Since the update to version 1.5.14 (currently still in a beta version), pCloud is natively supported by Cryptomator. Many thanks to Manu for his open source contribution! Another small change is that since the update 1.5.13, it is possible to sort the vault list and thus get a better overview of the vaults.

But that’s not all we have planned for the Android app! We are happy to release Cryptomator on F-Droid soon. Also, we hope to be able to include more clouds soon and enable access to content of the vault via third-party apps with a “document provider”.

State of the iOS App

With the introduction of vault format 8, the “old” iOS app will probably get its last major update to version 1.6.0.

Meanwhile, work on the “new” iOS app continues. As announced in the last roadmap, the iOS app will be fully integrated into the Files app. We are already very far along. Nevertheless, we still have some work to do, as we want to offer some features like dark mode or support for multiple accounts from the same cloud provider right from the start.

We can’t promise you an exact release date yet, but we hope we will release a first beta version via TestFlight in the summer.

Open Source: Cryptomator for Android

We announced it last month and now we are ready… our gift to the community for the holidays: Cryptomator for Android is now fully open-source! Check out the repository here:

Cryptomator for Android is now open-source

There will definitely be a transition phase and learning curve for us to fine-tune the repository and coordinate open-source contributions but it shouldn’t be too far off the “main” repository Cryptomator for Windows, macOS, and Linux, which was open-source from the beginning.

We are looking forward to your contributions and are very grateful to you and the whole community that made this step possible. To support the ongoing open-source development of Cryptomator, consider donating or sponsoring. ❤️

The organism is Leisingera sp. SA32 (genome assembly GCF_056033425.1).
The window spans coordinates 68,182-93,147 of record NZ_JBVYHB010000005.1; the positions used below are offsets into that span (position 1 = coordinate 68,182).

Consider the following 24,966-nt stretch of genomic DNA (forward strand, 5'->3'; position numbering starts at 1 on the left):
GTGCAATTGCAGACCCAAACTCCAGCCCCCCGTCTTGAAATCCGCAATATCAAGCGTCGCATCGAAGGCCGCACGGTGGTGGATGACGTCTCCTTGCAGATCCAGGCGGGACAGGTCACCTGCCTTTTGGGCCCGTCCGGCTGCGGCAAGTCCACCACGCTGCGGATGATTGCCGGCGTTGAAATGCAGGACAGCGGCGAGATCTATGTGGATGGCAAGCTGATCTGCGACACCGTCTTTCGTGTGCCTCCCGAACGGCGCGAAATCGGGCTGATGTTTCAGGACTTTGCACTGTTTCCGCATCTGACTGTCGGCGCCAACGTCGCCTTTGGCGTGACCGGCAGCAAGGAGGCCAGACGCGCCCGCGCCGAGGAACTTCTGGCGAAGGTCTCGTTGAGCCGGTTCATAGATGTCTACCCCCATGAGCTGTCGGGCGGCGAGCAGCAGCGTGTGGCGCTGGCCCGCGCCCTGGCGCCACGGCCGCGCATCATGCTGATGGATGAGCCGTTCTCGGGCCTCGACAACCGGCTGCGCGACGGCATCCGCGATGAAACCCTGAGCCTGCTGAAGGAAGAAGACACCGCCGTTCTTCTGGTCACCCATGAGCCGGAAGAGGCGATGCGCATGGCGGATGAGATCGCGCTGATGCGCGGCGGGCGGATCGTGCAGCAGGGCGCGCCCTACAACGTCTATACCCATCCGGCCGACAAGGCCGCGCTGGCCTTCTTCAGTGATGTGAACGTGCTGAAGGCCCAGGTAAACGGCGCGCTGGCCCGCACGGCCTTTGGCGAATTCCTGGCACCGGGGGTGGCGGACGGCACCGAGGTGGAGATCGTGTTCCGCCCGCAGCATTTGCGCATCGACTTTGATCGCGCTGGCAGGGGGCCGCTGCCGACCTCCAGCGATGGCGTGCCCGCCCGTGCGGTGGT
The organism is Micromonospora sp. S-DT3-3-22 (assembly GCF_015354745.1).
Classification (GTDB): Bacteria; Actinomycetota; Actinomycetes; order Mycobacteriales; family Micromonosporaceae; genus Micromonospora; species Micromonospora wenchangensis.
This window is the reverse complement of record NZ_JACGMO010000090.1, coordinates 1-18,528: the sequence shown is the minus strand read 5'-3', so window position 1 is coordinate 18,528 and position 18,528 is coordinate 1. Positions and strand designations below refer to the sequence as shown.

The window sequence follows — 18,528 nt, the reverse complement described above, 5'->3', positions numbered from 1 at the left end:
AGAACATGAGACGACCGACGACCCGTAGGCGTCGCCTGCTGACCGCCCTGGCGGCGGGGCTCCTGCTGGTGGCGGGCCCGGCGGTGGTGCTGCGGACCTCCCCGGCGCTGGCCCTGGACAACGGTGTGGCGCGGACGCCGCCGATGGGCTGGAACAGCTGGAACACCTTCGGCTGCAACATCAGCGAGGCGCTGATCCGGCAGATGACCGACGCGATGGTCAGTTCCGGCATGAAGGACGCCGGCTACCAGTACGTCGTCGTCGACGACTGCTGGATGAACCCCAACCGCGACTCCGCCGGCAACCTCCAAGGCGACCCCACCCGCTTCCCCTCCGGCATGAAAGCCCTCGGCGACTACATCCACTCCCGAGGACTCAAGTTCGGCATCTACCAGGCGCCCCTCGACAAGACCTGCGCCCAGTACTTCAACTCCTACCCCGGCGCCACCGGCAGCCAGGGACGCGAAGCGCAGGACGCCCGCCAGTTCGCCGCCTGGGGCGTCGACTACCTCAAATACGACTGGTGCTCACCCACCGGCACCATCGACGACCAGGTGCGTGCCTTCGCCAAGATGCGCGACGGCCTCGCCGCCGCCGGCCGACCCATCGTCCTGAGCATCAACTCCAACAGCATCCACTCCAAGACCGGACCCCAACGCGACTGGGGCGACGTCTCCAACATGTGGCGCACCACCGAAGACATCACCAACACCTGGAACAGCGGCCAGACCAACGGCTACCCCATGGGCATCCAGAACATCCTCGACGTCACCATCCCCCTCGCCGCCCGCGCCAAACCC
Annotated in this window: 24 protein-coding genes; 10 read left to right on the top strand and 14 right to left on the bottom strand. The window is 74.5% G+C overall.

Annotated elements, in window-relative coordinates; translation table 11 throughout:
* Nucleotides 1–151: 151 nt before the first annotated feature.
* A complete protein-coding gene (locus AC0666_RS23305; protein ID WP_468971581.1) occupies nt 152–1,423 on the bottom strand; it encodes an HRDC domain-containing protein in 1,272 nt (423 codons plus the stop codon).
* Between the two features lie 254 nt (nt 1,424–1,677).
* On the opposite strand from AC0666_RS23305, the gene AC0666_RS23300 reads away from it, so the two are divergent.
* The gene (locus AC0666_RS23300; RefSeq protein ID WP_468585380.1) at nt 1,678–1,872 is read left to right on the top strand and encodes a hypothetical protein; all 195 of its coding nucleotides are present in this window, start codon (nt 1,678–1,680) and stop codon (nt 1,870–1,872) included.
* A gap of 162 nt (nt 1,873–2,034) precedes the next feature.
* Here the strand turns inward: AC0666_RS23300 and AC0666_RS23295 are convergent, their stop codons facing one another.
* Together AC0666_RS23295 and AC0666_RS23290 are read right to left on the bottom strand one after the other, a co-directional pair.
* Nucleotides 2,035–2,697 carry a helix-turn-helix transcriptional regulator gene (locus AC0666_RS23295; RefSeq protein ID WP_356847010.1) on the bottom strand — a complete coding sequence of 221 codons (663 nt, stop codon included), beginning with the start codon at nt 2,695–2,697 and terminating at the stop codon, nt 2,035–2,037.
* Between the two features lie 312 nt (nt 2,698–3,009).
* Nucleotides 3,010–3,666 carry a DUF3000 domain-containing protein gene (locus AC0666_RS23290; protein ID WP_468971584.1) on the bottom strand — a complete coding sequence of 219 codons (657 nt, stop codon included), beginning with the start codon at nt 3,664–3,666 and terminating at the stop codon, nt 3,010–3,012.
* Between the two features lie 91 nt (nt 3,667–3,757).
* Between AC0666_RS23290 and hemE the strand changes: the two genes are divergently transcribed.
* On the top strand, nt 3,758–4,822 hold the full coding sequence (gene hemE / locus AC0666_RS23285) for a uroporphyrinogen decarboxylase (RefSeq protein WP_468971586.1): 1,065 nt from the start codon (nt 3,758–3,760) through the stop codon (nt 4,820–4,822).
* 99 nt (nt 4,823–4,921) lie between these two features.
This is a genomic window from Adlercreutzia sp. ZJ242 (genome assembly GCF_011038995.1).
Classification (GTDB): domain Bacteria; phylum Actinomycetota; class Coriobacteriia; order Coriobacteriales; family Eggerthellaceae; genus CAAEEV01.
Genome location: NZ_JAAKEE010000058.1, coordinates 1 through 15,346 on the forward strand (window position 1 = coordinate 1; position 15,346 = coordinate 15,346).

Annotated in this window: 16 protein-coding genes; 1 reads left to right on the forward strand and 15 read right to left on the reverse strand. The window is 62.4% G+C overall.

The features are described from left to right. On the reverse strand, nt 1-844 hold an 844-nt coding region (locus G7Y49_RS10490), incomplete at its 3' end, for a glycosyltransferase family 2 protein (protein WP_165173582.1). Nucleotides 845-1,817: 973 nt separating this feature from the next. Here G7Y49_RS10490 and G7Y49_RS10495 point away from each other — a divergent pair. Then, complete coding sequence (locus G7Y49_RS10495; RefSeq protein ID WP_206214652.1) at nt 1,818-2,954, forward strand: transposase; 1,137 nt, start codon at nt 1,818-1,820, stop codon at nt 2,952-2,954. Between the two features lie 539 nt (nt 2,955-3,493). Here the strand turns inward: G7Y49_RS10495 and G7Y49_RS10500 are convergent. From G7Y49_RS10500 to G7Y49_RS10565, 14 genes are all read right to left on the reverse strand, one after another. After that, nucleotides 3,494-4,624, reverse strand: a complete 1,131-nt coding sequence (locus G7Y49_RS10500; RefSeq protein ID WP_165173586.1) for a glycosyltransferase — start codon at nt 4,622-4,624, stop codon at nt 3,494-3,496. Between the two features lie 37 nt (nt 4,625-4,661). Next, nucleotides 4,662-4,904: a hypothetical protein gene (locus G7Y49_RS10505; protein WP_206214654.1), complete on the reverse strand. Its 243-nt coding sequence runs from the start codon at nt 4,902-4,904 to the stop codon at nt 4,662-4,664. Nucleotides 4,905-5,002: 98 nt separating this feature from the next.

And what about Cryptomator for iOS? To quote from our “Roadmap Late 2020”:

We won’t open-source the current app anymore because we’d like to look forward. The new app is written with open-sourcing it in mind but it will still take some time until we can release anything.

Happy holidays and a happy new year! 🎁

Cryptomator Roadmap Late 2020

We recently released Cryptomator 1.5.10 for Windows, macOS, and Linux with many new features and bugfixes. Well, actually the changes were in 1.5.9 but we followed it up with a hotfix release. 😁 With the (crazy) year nearing its end, we’d like to give you some insight to our roadmap across all platforms for the upcoming months!

State of the Desktop App

With the redesign and full rewrite of the UI in 1.5.0, we established a good foundation for adding further features. There was one former feature that didn’t make the cut though, which is now back with the latest version: Vault Statistics. 🎉

Vault Statistics in Cryptomator

We didn’t stop there! Vault passwords can now also be stored in KWallet on Linux. Huge thanks to Ralph Plawetzki (purejava on GitHub) for his contribution! And last but not least, it is now possible to mount the vault via FUSE on Windows. This is still a beta feature! In order to try it, WinFSP needs to be installed. We’d love to hear your feedback on this!

On the distribution front, we didn’t quite meet our expectations. So far, we’ve been struggling with Flatpak as we just can’t convince its sandbox to properly support FUSE drives. But we’re not giving up on this!